Back into the studios this week, and trying to start working straight away, continuing on from last year. Over the summer I visited Wales and Dublin and visited a few galleries, and I think this reaffirmed that I definitely want to continue painting and exploring viewer/subject boundaries. I also really love the idea of documentation – of the everyday, incidental moments that make up my life. In the IMMA there was a show by Nan Goldin. I love the immediacy of her work and the incidental nature of her photographs, the obsessiveness in her need to document everything and everyone. In the exhibition flyer she discusses her photographic montage work, The Ballad of Sexual Dependency. “The diary is my form of obsessively record every detail. It enables me to remember.”
This prompted lots of ideas about the relationship I have with the imagery I use in my work, what it depicts and whether it is taken as an observation or with a concept in mind. I work pretty exclusively from film and photograph, rarely having someone sit for me, so the origins of these photos is becoming increasingly important. I’m also really interested in the relationship I have with images that are unfamiliar to me/have not been taken by me as a lot of my paintings stem from self taken, deliberate photos rather than incidental ones.
I found a photo on my dad’s hard-drive that I found really interesting, in a folder just marked ‘2001’. It pictures a lot of his friends, some who I recognise, some who I don’t, at a party. The nature of the photograph is confusing – taken from a high angle like its documenting the scene rather than focusing on a person/action. All the people in the room are looking away, unaware of the bright flash, but one person in the foreground looks directly into the lens, about to pop or having just popped 2 party poppers. I don’t really know why but I just find it a really fascinating image, maybe because I feel a bit removed from it personally and I can’t place exactly what is happening. I think in the context of the tableau and the gaze its relevant too, the scene is very real and closed off, but then the direct eye contact sort of invites you in and creates a very direct confrontation with the viewer. I think really I might be reading a bit much into it, but to document this scene in a painting is something that I feel might bring forward other questions in my developing practice.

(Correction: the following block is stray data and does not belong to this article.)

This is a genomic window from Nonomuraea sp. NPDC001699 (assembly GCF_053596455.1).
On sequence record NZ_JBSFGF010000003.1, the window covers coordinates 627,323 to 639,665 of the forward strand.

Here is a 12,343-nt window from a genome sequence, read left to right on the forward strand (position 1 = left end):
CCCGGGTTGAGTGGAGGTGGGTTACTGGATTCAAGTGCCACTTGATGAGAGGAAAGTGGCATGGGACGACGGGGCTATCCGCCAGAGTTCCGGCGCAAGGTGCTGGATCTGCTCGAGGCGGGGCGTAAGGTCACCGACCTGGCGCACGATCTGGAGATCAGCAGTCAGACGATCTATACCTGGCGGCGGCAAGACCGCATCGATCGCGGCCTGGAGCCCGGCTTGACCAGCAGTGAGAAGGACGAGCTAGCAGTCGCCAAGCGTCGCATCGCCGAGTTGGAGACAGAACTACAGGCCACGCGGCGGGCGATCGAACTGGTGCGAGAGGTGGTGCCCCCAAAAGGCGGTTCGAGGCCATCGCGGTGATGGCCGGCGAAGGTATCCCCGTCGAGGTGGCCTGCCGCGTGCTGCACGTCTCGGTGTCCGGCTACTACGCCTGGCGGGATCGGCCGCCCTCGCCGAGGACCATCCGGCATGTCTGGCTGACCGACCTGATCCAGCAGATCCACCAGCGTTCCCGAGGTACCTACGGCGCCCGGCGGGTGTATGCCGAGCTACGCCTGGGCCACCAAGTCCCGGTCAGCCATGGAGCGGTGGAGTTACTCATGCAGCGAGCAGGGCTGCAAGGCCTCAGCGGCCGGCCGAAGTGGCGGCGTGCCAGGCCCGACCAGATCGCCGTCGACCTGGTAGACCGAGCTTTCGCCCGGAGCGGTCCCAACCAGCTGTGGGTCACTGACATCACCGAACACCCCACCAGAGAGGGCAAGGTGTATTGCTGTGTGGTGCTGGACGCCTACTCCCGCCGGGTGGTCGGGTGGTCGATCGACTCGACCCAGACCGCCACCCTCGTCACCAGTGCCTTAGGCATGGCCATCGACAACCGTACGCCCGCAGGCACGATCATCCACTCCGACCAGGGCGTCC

I chose to go quite large scale, (120 x 140cm) but limiting myself a bit because I haven’t worked in this size before and have no idea how long it will take me to complete. Over the course of this week the painting has taken shape, however I’m not quite sure I’m happy with it in its current stage. I’m trying to find a balance between realism and abstraction, on one hand I want the viewer to feel it is a real scene and that the people are actually distinguishable, but on the other I think on its own the picture is bland because of the dark colours. I think surface is also very important. My choice to paint the scene rather than just have the photograph as a piece on it’s own